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See also: ANSA and anså

Contents

EnglishEdit

EtymologyEdit

From Latin ansa (handle).

NounEdit

ansa (plural ansae)

  1. (astronomy) the most protruding part of planetary rings as seen from distance

TranslationsEdit

AnagramsEdit


FinnishEdit

(index an)

EtymologyEdit

From a Baltic language. Compare to Old Prussian ansis (“hook, latch”) and Latvian osa.

PronunciationEdit

NounEdit

ansa

  1. A trap
  2. A booby trap

DeclensionEdit

Inflection of ansa (Kotus type 9/kala, no gradation)
nominative ansa ansat
genitive ansan ansojen
partitive ansaa ansoja
illative ansaan ansoihin
singular plural
nominative ansa ansat
accusative nom. ansa ansat
gen. ansan
genitive ansan ansojen
ansainrare
partitive ansaa ansoja
inessive ansassa ansoissa
elative ansasta ansoista
illative ansaan ansoihin
adessive ansalla ansoilla
ablative ansalta ansoilta
allative ansalle ansoille
essive ansana ansoina
translative ansaksi ansoiksi
instructive ansoin
abessive ansatta ansoitta
comitative ansoineen

Derived termsEdit

AnagramsEdit


FrenchEdit

PronunciationEdit

VerbEdit

ansa

  1. third-person singular past historic of anser

AnagramsEdit


IbanEdit

EtymologyEdit

From Malay angsa, from Sanskrit हंस (haṃsá), from Proto-Indo-Iranian, from Proto-Indo-European *ǵʰans-.

NounEdit

ansa

  1. goose (a grazing waterfowl of the family Anatidae)

IcelandicEdit

Alternative formsEdit

EtymologyEdit

Once written as anza, but then changed into ansa when the letter 'z' was eliminated from Icelandic. From anz (answer) and -a (turns nouns into verbs). Literally meaning "to answer".

VerbEdit

ansa (weak verb, third-person singular past indicative ansaði, supine ansað)

  1. to answer, to reply syn.

ConjugationEdit

This verb needs an inflection-table template.

SynonymsEdit


IrishEdit

Etymology 1Edit

  This entry lacks etymological information. If you are familiar with the origin of this term, please add it to the page per etymology instructions. You can also discuss it at the Etymology scriptorium.

AdjectiveEdit

ansa

  1. dearest, most beloved

Etymology 2Edit

  This entry lacks etymological information. If you are familiar with the origin of this term, please add it to the page per etymology instructions. You can also discuss it at the Etymology scriptorium.

AdjectiveEdit

ansa

  1. (literary) difficult

Etymology 3Edit

From Latin ansa (handle).

NounEdit

ansa m (genitive singular ansa, nominative plural ansaí)

  1. (astronomy) ansa
DeclensionEdit

MutationEdit

Irish mutation
Radical Eclipsis with h-prothesis with t-prothesis
ansa n-ansa hansa t-ansa
Note: Some of these forms may be hypothetical. Not every
possible mutated form of every word actually occurs.

Further readingEdit

  • "ansa" in Foclóir Gaeilge-Béarla, An Gúm, 1977, by Niall Ó Dónaill.
  • Entries containing “ansa” in English-Irish Dictionary, An Gúm, 1959, by Tomás de Bhaldraithe.
  • Entries containing “ansa” in New English-Irish Dictionary by Foras na Gaeilge.

ItalianEdit

EtymologyEdit

Directly from Latin ansa.

NounEdit

ansa f (plural anse)

  1. handle
  2. curve or bend (in a river)
  3. loop, coil

VerbEdit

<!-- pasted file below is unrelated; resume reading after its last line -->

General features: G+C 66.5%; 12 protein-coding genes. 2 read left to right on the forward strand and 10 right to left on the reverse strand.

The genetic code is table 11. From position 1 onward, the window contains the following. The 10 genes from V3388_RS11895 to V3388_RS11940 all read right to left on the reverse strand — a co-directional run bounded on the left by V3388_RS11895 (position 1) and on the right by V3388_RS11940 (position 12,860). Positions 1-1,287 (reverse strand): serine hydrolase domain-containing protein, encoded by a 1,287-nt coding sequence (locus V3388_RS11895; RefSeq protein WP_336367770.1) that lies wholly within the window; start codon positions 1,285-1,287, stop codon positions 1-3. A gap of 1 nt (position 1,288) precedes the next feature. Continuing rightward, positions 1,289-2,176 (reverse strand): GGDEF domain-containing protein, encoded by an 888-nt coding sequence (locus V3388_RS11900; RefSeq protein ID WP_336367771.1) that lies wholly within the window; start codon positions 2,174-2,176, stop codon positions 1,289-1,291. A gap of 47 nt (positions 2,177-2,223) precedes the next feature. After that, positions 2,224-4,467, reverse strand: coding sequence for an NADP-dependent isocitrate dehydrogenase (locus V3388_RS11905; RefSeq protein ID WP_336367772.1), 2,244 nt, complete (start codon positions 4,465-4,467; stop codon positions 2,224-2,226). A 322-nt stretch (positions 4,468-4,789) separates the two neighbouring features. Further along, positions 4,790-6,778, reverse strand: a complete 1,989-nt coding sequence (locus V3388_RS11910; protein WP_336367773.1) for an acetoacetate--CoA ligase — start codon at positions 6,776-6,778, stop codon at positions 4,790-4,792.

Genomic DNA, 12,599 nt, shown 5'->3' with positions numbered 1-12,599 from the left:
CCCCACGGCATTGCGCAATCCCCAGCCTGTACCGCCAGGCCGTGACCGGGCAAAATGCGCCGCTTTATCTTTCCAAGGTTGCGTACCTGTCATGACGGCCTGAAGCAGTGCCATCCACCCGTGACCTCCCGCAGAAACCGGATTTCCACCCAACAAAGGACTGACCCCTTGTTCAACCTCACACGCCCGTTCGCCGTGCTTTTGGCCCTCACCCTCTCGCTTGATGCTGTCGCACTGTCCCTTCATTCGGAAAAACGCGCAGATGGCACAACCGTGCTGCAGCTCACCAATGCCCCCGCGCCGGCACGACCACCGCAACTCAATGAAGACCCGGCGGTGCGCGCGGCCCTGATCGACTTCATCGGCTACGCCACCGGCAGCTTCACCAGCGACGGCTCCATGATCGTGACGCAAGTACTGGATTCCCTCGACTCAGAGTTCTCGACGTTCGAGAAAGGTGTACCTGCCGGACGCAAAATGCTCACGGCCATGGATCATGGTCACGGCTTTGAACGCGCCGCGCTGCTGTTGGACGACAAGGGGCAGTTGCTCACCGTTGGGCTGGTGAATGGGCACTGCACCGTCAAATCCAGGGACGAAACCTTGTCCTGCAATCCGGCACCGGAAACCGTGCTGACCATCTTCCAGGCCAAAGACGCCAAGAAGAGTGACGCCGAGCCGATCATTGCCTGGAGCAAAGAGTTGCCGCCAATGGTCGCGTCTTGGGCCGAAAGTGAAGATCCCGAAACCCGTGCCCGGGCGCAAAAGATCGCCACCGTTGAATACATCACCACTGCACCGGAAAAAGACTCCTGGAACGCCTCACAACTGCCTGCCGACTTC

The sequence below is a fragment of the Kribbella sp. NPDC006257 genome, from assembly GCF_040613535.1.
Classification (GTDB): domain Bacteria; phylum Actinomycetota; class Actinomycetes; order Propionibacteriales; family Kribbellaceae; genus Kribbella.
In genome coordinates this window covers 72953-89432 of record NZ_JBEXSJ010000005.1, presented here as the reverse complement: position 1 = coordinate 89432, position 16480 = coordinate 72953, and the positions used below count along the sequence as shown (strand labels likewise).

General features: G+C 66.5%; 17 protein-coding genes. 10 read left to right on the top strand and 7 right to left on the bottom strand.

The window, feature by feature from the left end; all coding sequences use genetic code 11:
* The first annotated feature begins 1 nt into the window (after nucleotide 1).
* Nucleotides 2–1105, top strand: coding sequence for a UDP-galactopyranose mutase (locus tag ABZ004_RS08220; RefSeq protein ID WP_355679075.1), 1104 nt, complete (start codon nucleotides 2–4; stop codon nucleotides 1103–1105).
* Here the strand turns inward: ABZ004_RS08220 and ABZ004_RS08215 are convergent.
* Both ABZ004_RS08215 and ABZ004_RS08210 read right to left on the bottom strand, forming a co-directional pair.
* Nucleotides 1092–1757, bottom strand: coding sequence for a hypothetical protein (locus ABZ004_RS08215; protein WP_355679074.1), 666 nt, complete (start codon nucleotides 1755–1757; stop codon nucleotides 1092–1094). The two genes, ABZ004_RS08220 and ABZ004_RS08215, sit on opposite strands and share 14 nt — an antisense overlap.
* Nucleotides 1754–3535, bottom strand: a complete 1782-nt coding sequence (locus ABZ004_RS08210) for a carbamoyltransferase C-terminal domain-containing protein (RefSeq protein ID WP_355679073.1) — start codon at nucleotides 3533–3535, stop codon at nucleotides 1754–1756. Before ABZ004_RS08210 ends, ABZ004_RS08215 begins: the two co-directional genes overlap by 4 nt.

ansa

  1. third-person singular present indicative of ansare
  2. second-person singular imperative of ansare

AnagramsEdit


LatinEdit

EtymologyEdit

From Proto-Indo-European *h₂emseh₂ (handle)[1], from *h₂em- (to grasp). See also amplus and ampla (handle).

PronunciationEdit

NounEdit

ānsa f (genitive ānsae); first declension

  1. handle
  2. tiller (handle of the rudder)

InflectionEdit

First declension.

Case Singular Plural
nominative ānsa ānsae
genitive ānsae ānsārum
dative ānsae ānsīs
accusative ānsam ānsās
ablative ānsā ānsīs
vocative ānsa ānsae

DescendantsEdit

ReferencesEdit

  1. ^ Mallory, Adams, Encyclopedia of Indo-European Culture, p.255

Further readingEdit

  • ansa in Charlton T. Lewis and Charles Short (1879) A Latin Dictionary, Oxford: Clarendon Press
  • ansa in Charlton T. Lewis (1891) An Elementary Latin Dictionary, New York: Harper & Brothers
  • du Cange, Charles (1883), “ansa”, in G. A. Louis Henschel, Pierre Carpentier, Léopold Favre, editors, Glossarium Mediæ et Infimæ Latinitatis (in Latin), Niort: L. Favre
  • ansa” in Félix Gaffiot’s Dictionnaire Illustré Latin-Français, Hachette (1934)
  • Carl Meissner; Henry William Auden (1894) Latin Phrase-Book[1], London: Macmillan and Co.
    • to give occasion for blame; to challenge criticism: ansas dare ad reprehendum, reprehensionis
    • to contain, afford matter for criticism: ansam habere reprehensionis
  • ansa in Harry Thurston Peck, editor (1898) Harper's Dictionary of Classical Antiquities, New York: Harper & Brothers
  • Sihler, Andrew L. (1995) New Comparative Grammar of Greek and Latin, Oxford, New York: Oxford University Press, ISBN 0195083458
  • Pokorny, Julius (1959) Indogermanisches etymologisches Wörterbuch [Indo-European Etymological Dictionary] (in German), Bern, München: Francke Verlag

Norwegian NynorskEdit

Alternative formsEdit

  • anse (e infinitive)

EtymologyEdit

From Old Norse ansa, anza.

VerbEdit

ansa (present tense ansar, past tense ansa, past participle ansa, passive infinitive ansast, present participle ansande, imperative ans/ansa)

  1. notice, pay attention to
    Eg ansa deg ikkje.
    I didn't notice you.

SynonymsEdit

ReferencesEdit


SwedishEdit

VerbEdit

ansa (present ansar, preterite ansade, supine ansat, imperative ansa)

  1. to prune (to trim a tree or shrub)

ConjugationEdit



Tok PisinEdit

EtymologyEdit

From English answer.

NounEdit

ansa

  1. answer